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But that's not what happened.

nemosaltat didn't provide a complete chronology, but did say they had a service appointment on 4-13, received a FW update on 4/4, and a rep contacted them on 4/5 saying they reviewed the logs and the new FW fixed the issue.

Then nemosaltat responded to Tesla;

> Ok- I’d still like to understand what happened....It’s significantly less understandable, that the issue mysteriously resolves it self...

Tesla responded,

> It was found to be a software bug in the last update that was performed causing your cruise control not to function. That was resolved in the last update you performed.


> The issue returned yesterday (5-13) and now the earliest appointment is mid June.

So the issue was fixed, and then it returned. It's unfortunate but hardly sketchy.

I think gatherhunter hit it dead on. It’s metrics thing and they wanted to close tickets. I sincerely doubt the FW update they pushed had anything to do with the issue being resolved. It is common practice (according to Tesla forums) to push FW before a service appointment just to be sure the car has the latest version before it goes in.

The sketchy part for me is the inconsistency between the Service Tech and the rep who canceled the appointment. The tech (HW flaw) was very convincing, and the rep (SW flaw) was very vague. The functionality did not return immediately after the FW update, and I think the timing may have been coincidental. It’s even more frustrating that they weren’t/aren’t the least bit apologetic or accommodating. I can’t seem to get a straight answer on why basic cruise can’t be restored via a FW patch while I wait for my appointment. Is the same hardware/software required for Cruise on Model 3s without NoAP and FSD?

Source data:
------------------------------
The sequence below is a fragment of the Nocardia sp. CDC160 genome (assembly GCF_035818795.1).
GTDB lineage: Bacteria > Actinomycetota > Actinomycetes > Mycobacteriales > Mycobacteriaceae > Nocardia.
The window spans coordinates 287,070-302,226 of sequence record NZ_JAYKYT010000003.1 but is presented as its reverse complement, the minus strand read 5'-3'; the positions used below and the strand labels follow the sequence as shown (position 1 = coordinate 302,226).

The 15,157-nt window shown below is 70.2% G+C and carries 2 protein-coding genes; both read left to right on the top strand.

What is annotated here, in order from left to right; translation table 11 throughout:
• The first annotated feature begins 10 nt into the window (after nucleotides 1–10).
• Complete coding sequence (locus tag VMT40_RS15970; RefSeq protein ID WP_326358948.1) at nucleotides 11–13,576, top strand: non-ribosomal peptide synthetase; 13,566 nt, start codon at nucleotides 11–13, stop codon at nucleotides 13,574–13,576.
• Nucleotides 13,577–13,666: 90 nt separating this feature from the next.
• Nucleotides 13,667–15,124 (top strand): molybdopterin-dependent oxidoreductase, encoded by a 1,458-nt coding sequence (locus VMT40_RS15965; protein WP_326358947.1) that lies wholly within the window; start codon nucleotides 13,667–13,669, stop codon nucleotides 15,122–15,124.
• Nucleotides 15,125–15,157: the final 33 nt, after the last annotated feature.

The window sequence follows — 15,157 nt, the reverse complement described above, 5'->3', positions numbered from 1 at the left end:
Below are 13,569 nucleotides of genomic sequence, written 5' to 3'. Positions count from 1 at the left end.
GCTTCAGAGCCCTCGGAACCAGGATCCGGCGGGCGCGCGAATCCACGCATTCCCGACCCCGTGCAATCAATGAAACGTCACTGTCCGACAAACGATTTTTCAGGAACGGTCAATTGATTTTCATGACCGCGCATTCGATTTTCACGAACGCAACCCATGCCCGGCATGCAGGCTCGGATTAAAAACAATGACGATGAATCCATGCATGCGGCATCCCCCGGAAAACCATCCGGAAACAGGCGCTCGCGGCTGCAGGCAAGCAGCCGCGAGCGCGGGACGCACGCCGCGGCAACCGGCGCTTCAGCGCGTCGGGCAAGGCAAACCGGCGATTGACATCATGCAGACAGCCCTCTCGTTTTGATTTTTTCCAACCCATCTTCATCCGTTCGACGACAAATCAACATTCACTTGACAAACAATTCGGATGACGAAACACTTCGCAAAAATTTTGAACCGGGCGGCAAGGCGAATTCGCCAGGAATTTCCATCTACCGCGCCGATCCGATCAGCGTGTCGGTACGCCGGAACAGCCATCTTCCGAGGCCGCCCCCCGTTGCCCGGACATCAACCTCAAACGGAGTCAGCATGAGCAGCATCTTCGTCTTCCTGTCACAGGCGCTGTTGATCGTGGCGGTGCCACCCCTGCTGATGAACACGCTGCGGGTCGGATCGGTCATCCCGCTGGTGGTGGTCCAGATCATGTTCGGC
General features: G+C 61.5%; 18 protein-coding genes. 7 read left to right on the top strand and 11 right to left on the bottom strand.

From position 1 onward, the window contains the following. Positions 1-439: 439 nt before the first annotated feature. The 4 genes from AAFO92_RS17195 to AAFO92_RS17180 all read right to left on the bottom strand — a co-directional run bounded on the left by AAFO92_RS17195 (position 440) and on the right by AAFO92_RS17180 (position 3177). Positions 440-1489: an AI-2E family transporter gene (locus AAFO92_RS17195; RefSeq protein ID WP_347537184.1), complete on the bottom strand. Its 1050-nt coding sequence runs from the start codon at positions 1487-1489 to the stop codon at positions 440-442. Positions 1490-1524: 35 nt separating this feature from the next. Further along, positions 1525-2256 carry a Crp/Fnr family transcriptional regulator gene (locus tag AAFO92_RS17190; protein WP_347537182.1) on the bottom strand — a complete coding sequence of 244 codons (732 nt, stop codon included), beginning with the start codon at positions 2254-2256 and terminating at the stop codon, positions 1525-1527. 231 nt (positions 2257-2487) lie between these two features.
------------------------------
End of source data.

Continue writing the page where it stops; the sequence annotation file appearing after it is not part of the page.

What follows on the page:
Presumably they know more about the root cause through looking at the logs. It would be so great if they could be more transparent about it.

On the surface it doesn’t make sense that a FW issue would be causing an issue with your TM3. What about the other ~200,000 cars on the road?

But to answer your last question, yes, it’s layers of incremental software functionality on the same hardware stack. Without knowing at which point it’s failing it’s hard to say if cruise could be enabled without AP.

As a point of comparison, I had my TM3 wrapped in protective film. As part of that process they removed trim including the side cameras to lay the film flat with fewer cuts. The shop (not Tesla affiliated) left the side cameras disconnected. Upon starting the car it reported an issue with side cameras. AP worked but degraded — wouldn’t change lanes, and cruise still worked fine. Some some hardware faults do not fully disable the feature.

>left the cameras disconnected... AP worked but degraded

That’s very interesting, and closer to what I would expect.

The newest development, when I drove in this morning, the Service Tech said it’s a seatbelt sensor malfunction.

There is a “driver seat buckled” interlock for cruise control, but the alert for that explains the reason. I’m just getting “cruise not available” with no explanation.

Yeah I unbuckled once while AP was active to try to take off my coat and the car lost its shit on me. Red flashing alarms like, “WTF you doing?!”

I think that service tech was grasping at straws, unless he actually examined the logs and saw it written there. If it was the seat belt, wouldn’t you see it indicated on the display that the seat belt was unbuckled? It displays the unbuckled indicator for all seats that have occupants detected (weight sensor).

Presumably the logs will contain the exact reason it fails? Next time they text you maybe ask if they can tell you exactly what the log file says when AP engagement fails.

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